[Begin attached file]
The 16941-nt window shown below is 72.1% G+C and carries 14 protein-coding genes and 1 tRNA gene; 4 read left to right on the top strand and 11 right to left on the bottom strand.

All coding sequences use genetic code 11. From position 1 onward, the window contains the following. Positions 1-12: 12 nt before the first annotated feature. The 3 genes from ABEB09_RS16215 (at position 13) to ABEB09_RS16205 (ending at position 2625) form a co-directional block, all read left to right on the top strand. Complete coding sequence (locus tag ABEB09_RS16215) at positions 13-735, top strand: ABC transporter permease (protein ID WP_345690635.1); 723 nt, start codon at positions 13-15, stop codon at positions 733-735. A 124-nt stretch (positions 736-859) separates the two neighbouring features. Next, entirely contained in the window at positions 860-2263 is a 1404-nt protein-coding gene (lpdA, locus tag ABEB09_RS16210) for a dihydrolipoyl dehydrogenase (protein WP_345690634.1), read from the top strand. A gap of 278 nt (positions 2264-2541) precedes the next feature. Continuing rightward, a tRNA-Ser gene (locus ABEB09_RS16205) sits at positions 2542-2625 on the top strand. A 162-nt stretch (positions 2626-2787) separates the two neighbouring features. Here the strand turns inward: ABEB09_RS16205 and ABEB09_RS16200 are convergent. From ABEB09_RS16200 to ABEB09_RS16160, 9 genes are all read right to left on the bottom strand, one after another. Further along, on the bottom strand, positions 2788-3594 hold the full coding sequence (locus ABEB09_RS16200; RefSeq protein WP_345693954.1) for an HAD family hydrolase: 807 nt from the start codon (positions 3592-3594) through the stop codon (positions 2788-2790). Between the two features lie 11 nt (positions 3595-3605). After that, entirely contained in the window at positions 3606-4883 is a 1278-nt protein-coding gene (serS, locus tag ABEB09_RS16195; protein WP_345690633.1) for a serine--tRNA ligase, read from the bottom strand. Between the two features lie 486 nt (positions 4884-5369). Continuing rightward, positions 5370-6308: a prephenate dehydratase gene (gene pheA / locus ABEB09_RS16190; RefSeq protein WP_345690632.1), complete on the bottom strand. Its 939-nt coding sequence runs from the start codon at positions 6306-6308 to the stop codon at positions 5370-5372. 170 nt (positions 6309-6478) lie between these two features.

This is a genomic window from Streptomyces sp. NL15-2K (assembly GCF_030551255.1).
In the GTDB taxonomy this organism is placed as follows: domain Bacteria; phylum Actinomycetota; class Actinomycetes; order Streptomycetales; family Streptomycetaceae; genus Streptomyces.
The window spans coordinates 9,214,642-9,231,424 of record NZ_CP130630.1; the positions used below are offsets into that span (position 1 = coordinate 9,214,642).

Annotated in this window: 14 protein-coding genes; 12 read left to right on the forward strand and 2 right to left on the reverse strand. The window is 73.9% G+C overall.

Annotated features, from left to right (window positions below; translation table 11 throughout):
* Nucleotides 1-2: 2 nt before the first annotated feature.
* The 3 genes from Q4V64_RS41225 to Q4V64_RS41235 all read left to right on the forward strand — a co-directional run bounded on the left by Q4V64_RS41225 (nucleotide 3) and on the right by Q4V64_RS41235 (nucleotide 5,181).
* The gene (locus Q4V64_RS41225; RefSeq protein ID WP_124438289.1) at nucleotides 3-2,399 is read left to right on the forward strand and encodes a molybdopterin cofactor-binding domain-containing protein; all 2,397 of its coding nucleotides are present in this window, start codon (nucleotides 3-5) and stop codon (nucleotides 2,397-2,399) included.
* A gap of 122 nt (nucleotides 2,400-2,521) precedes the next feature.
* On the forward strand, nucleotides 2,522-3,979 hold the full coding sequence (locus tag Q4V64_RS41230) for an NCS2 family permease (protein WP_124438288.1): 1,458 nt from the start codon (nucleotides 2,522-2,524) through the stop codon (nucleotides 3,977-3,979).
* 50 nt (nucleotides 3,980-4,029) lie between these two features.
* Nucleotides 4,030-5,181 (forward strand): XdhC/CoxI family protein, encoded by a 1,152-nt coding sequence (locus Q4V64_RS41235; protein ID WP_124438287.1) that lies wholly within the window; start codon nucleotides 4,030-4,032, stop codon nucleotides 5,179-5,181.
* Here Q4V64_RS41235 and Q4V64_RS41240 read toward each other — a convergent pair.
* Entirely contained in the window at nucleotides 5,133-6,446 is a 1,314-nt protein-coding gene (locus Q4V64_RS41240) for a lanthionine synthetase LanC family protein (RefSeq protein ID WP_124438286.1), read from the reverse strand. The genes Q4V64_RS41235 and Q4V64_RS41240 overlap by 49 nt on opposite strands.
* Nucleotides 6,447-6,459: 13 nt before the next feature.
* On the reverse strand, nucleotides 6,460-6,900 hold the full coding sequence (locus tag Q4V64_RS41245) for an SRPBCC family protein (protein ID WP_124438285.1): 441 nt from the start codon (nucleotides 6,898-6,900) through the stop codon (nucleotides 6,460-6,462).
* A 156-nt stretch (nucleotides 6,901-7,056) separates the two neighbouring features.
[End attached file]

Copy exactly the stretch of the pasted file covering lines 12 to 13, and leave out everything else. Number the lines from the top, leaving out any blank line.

* On the forward strand, nucleotides 2,522-3,979 hold the full coding sequence (locus tag Q4V64_RS41230) for an NCS2 family permease (protein WP_124438288.1): 1,458 nt from the start codon (nucleotides 2,522-2,524) through the stop codon (nucleotides 3,977-3,979).
* 50 nt (nucleotides 3,980-4,029) lie between these two features.